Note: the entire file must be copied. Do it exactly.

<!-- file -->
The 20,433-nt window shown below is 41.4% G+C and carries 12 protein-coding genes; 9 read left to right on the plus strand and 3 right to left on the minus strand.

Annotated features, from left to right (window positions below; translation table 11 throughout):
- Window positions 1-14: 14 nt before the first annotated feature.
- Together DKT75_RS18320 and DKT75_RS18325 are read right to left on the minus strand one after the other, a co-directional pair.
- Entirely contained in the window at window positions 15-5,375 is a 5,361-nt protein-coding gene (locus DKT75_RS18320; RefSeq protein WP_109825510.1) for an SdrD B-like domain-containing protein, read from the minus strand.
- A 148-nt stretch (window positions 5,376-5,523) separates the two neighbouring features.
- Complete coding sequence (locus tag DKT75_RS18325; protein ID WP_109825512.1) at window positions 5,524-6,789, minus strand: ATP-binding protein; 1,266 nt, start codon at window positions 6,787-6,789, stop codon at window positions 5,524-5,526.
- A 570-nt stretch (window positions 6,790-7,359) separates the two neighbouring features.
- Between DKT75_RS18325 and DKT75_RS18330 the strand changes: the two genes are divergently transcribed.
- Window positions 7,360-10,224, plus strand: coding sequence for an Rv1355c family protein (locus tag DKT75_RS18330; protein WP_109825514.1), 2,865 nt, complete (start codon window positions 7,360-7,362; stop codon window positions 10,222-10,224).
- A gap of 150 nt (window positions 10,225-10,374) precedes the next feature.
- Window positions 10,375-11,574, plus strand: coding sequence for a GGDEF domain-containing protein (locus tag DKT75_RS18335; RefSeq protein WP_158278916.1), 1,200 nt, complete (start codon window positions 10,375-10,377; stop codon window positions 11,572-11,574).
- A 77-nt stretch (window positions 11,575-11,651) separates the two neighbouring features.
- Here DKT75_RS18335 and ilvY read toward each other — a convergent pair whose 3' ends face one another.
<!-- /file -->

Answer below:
The 20,433-nt window shown below is 41.4% G+C and carries 12 protein-coding genes; 9 read left to right on the plus strand and 3 right to left on the minus strand.

Annotated features, from left to right (window positions below; translation table 11 throughout):
- Window positions 1-14: 14 nt before the first annotated feature.
- Together DKT75_RS18320 and DKT75_RS18325 are read right to left on the minus strand one after the other, a co-directional pair.
- Entirely contained in the window at window positions 15-5,375 is a 5,361-nt protein-coding gene (locus DKT75_RS18320; RefSeq protein WP_109825510.1) for an SdrD B-like domain-containing protein, read from the minus strand.
- A 148-nt stretch (window positions 5,376-5,523) separates the two neighbouring features.
- Complete coding sequence (locus tag DKT75_RS18325; protein ID WP_109825512.1) at window positions 5,524-6,789, minus strand: ATP-binding protein; 1,266 nt, start codon at window positions 6,787-6,789, stop codon at window positions 5,524-5,526.
- A 570-nt stretch (window positions 6,790-7,359) separates the two neighbouring features.
- Between DKT75_RS18325 and DKT75_RS18330 the strand changes: the two genes are divergently transcribed.
- Window positions 7,360-10,224, plus strand: coding sequence for an Rv1355c family protein (locus tag DKT75_RS18330; protein WP_109825514.1), 2,865 nt, complete (start codon window positions 7,360-7,362; stop codon window positions 10,222-10,224).
- A gap of 150 nt (window positions 10,225-10,374) precedes the next feature.
- Window positions 10,375-11,574, plus strand: coding sequence for a GGDEF domain-containing protein (locus tag DKT75_RS18335; RefSeq protein WP_158278916.1), 1,200 nt, complete (start codon window positions 10,375-10,377; stop codon window positions 11,572-11,574).
- A 77-nt stretch (window positions 11,575-11,651) separates the two neighbouring features.
- Here DKT75_RS18335 and ilvY read toward each other — a convergent pair whose 3' ends face one another.